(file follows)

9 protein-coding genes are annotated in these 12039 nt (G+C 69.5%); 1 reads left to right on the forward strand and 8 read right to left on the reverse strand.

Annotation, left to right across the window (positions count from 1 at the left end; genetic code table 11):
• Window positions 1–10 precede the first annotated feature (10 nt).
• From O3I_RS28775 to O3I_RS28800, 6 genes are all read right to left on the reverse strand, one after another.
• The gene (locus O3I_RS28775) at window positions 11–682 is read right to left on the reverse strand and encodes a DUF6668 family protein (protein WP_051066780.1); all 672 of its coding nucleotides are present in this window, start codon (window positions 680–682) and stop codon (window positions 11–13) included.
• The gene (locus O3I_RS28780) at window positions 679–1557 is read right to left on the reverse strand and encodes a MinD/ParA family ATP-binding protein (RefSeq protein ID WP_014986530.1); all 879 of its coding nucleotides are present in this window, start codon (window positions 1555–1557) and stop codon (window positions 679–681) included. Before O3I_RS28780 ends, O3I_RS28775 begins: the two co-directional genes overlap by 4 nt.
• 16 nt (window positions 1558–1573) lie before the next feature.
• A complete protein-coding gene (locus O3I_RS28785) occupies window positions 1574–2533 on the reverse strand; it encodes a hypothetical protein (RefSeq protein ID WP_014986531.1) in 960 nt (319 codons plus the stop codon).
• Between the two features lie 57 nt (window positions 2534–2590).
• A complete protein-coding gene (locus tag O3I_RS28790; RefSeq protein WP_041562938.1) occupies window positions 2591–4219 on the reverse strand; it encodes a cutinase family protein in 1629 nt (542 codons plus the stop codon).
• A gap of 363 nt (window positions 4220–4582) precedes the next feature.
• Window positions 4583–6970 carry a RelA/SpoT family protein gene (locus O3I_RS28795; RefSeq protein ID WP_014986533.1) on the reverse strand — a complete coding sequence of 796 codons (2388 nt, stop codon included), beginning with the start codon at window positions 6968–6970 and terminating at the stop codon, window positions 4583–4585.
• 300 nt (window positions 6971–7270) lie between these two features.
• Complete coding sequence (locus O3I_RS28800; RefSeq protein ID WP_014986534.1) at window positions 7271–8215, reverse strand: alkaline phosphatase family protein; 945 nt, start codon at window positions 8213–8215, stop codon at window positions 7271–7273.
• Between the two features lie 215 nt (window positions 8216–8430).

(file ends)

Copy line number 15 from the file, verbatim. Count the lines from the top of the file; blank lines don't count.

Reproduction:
• Between the two features lie 215 nt (window positions 8216–8430).